Debate and Discussion

So many film reboots, so little time... Thoughts?
Abt_Nihil at 6:12AM, April 6, 2011
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Genejoke
that way they don't have to live up to the nolan ones so much and can do a more child friendly take.
Child-friendliness is the devil.

DAJB
Not to turn this into a Superman thread but the Luthor I'd like to see on screen is Luthor as US President. I missed it when it happened in the comics and, when I did learn about it later, I couldn't help but think how stupid an idea that was. Having an arch mega-criminal guilty of countless murders elected to the White House? To me, it just emphasized how ridiculous comic book plotting had become.
Er… aren't these key competencies? You didn't post this on April 1st, so I'll have to assume you're serious. Oh, and speaking of cynicism…

DAJB
When I think about it in these increasingly cynical times, however, I think it would could work really well on screen. By setting Superman up as the enemy of the leader of the country he's sworn to protect, he'd be forced to question the values that normally make him seem so 1950s!
I think that worked extremely well with Brubaker's Captain America. Not sure I'd want to see Superman in that role. I don't see Superman as a super-patriot. (That's only what Frank Miller saw in him.) Superman is the ultimate do-gooder, and if the US does wrong, he'll stand against it. From the POV of a super-patriot, the US can do no wrong, that would be an oxymoron. Then the question would rather turn into: What are the US really? The decision of its president? Its people? The Constitution and the founding fathers? It's a question of national identity. Again, I think Captain America is the right character for that, not Superman. How should Superman define the true identity of the US, or even have any say in the matter?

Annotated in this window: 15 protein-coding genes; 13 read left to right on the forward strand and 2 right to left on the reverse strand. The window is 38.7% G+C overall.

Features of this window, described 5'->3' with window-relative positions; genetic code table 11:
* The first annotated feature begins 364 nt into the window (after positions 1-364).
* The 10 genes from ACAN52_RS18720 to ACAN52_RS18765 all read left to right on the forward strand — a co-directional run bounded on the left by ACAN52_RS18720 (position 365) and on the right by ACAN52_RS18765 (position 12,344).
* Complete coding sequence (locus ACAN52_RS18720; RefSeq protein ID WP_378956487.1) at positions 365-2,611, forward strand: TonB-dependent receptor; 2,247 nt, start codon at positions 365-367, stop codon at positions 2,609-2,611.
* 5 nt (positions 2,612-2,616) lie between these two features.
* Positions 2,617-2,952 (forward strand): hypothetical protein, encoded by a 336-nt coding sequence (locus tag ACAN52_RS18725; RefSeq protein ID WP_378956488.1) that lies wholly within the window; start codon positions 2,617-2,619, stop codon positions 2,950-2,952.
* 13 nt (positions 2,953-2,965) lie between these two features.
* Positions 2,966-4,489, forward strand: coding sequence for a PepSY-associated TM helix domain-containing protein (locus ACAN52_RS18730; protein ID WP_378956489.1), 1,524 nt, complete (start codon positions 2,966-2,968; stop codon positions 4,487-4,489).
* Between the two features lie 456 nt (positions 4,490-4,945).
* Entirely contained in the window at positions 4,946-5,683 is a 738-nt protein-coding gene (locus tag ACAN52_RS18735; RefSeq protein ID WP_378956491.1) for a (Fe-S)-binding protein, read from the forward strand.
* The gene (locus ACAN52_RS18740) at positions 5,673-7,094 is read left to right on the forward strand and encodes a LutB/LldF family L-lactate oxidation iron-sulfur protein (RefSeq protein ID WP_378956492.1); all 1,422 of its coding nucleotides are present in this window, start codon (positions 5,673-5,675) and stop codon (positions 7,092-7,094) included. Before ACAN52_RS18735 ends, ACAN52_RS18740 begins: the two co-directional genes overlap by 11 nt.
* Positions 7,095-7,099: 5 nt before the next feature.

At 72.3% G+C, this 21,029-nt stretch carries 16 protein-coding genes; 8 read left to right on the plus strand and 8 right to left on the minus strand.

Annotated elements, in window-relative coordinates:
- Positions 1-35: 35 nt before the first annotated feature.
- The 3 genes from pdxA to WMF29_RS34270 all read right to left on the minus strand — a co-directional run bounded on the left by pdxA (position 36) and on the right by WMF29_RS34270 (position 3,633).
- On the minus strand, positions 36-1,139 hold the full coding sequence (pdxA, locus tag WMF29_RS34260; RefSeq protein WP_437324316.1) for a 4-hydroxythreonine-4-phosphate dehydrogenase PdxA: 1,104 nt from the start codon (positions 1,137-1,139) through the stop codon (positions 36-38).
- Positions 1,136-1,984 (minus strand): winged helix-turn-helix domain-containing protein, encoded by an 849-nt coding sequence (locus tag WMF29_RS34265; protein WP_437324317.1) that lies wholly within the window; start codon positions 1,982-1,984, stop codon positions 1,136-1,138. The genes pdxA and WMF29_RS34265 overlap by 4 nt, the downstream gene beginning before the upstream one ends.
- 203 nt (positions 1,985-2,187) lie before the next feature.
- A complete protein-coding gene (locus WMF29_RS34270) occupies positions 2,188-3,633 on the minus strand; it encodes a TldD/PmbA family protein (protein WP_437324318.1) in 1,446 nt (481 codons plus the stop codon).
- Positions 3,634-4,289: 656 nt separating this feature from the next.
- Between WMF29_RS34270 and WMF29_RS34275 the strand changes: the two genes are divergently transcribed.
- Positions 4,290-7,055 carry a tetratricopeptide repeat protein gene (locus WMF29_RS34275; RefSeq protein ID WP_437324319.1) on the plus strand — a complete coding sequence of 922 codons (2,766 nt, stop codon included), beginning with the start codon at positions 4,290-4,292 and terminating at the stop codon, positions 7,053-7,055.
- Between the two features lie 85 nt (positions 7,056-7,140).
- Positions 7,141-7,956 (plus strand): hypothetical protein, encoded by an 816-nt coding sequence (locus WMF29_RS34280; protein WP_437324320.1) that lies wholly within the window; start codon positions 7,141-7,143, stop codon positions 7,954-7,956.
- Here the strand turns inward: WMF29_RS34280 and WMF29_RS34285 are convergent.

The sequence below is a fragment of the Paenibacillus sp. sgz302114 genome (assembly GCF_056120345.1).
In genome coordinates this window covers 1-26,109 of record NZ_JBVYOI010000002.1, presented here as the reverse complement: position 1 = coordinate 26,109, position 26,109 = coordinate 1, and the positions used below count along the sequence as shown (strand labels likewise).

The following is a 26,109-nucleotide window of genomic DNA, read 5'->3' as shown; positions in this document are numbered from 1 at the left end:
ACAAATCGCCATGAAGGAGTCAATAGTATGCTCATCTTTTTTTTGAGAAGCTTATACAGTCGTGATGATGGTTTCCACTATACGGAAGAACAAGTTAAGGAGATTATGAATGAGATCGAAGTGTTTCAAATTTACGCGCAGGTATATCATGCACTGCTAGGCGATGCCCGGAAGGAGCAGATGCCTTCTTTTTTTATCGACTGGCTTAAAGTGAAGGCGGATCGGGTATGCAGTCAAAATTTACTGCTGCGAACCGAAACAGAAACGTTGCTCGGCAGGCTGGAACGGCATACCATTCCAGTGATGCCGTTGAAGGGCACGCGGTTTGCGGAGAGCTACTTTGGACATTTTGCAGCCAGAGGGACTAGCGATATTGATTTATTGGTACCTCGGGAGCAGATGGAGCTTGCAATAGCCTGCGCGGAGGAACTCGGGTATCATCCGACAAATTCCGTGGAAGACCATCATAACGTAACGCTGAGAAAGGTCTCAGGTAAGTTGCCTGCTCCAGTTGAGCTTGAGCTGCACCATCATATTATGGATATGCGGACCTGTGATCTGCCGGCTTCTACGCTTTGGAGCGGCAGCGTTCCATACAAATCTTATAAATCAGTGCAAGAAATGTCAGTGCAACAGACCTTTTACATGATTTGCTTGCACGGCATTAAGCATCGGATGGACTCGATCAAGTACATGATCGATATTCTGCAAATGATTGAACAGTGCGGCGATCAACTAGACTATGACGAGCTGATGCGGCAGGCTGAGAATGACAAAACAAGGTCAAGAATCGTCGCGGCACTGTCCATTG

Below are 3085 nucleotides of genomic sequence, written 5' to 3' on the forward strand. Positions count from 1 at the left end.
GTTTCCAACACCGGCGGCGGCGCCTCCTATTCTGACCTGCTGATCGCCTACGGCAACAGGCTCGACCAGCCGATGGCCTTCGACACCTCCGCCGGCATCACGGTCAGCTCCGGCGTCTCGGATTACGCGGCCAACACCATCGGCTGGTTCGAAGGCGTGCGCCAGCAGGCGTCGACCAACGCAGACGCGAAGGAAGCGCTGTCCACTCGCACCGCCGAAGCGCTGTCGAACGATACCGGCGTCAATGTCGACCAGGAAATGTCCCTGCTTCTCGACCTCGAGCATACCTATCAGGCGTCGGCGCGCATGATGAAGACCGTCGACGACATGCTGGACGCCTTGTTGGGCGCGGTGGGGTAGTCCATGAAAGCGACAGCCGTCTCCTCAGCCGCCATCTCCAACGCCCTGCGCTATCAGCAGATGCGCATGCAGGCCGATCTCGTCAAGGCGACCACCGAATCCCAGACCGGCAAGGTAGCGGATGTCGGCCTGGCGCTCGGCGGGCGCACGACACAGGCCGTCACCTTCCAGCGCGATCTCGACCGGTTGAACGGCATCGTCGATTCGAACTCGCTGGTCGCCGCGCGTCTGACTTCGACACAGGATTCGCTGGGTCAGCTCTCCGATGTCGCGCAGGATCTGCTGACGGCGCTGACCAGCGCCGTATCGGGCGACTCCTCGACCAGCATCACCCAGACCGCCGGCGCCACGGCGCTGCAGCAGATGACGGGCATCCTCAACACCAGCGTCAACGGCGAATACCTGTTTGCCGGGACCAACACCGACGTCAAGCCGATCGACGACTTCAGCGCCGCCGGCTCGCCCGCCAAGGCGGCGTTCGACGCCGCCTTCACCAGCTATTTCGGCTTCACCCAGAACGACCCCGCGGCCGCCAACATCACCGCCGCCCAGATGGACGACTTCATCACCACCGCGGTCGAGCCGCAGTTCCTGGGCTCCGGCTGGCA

last edited on July 14, 2011 10:44AM
mlai at 3:12AM, April 21, 2011
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I don't think that Frank Miller's Superman was a super-patriot to the USA. He allied himself with the US Gov't mainly because to him it's the best way to deal with a bad situation. Superheroes were outlawed (or went out of vogue). In order to keep doing it without turning himself into a vigilante, he had to get in good with the government. I think he implied as much in his monologue when he was lifting up that tank in the battlefield.

Although the USA had turned into a de facto dictatorship under an immortal Reagan, what Superman was doing in the comic wasn't blind patriotism. He genuinely felt that Batman had gone too far.

As for Capt. America… yes his movie should definitely be about that theme. The US people are pretty sick and tired of the gov't these days.

FIGHT current chapter: Filling In The Gaps
FIGHT_2 current chapter: Light Years of Gold
last edited on July 14, 2011 2:07PM
ayesinback at 9:10AM, April 21, 2011
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Haven't seen the American re-do, but really liked the Swedish - real horror, imo